Behind the Dazzling Light Shows: How Intel Flies Hundreds Drones in Perfect Synchrony

Syncronized Drones at the 2018 Winter Olympics - no drone pilot required

At the 2018 winter Olympics opening ceremony, Intel set a Guinness World Record when it flew 1,218 shooting star drones for an amazing synchronized light show. They also held a smaller display at the closing ceremony.

Synchronized drone light shows have become kind of a thing for Intel. They did similar shows at CES 2018, to celebrate Wonder Woman, at the 2017 Super Bowl halftime show and at Coachella.

Several other companies and research groups are also developing synchronized drone technology. Here’s an interesting one from the University of Southern California.

Behind The Scenes – How Synchronized Drones Fly

Drone Pilot Preparing drone for synchronized light show
Image courtesy of Intel

No matter how good of a drone pilot you are or how much UAV training you have, you are not going to fly a few let alone hundreds of drones simultaneously.

To create dazzling light shows like Intel’s, it takes a lot of planning, coordination and programming skills.

Because no one can fly all the drones at one and neither will they get 500 drone pilots each with a controller, they have to create a central control system.

That system is a master computer that controls the drones and monitors each one of them throughout the show.

“We have this master computer that is the pilot. And that manages the whole fleet as we call it,” says Anil Nanduri, a Vice President at Intel.

But the real magic comes from humans sitting at a computer. Before even a single drone can leave the ground, they have to program each one of them to behave precisely in a certain way.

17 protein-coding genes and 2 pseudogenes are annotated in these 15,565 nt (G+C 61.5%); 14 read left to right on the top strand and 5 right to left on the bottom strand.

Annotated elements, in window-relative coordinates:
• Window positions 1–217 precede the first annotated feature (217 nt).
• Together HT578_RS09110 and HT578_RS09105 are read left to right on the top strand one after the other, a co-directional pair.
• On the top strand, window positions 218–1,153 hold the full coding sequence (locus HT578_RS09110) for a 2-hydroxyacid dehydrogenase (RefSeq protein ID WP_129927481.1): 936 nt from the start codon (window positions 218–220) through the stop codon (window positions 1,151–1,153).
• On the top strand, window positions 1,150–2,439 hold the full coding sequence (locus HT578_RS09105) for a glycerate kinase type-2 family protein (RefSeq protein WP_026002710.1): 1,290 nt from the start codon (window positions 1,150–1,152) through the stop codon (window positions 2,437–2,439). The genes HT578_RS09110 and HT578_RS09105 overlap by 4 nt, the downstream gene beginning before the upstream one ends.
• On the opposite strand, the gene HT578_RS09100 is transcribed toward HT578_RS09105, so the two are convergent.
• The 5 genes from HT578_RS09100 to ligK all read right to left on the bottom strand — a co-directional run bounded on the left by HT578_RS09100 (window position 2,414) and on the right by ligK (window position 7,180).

This includes programming their speed, direction, LED light color, height above ground and interaction with other drones.

They simulate the show on a computer before turning it into a perfect synchronized choreography involving hundreds of drones in the sky.

This may sound fairly straightforward by there are a myriad challenges technicians have to overcome to put on a successful show.

At the 2018 winter Olympics for instance, they had to account for the freezing cold and winds.

They also have to create fall back plans in case something goes wrong such as a drone losing power or connection.

Once experts turn all this into code, a master computer can then control the light show with relative ease.

For local light shows performed live, companies have to get special permission from the FAA to fly the drones over people and have a single drone pilot controlling multiple drones.

Beyond Entertainment

Using drone flocks to monitor wildfires
In the near future, flocks of drones could be used to monitor and fight large wildfires

Entertaining drone light shows may be the biggest thing about synchronized drones right now but they are not the most consequential.

Tech companies and research organizations are considering how helpful ‘drone flocks’ can be in various situations.

Consider search and rescue. It is now commonplace for search teams to deploy drones. Often however, they’ll have only 1 or 2 drones to aid them.

A dozen or more drones working together can cover a much larger area quickly, often making the difference between life and death.

Drone flocks can also be immensely helpful in situations where large areas need to be monitored such as a wildfire, along a country’s borders, traffic control and so on.

Even the military is looking into using swarms of drones for surveillance and other defense activities.

A lot of these efforts are still within controlled environments. So there is still a lot of refining to do before these swarms can be used outdoors. The FAA also has to green light such drone uses.

It’ll still be a while before the future of drone swarms is a reality. But at the rate drone technology is developing, it could be sooner than we anticipate.

Meanwhile one researcher says they hope to develop a single controller. It would allow one to quickly launch and control multiple drones without doing any complex computing.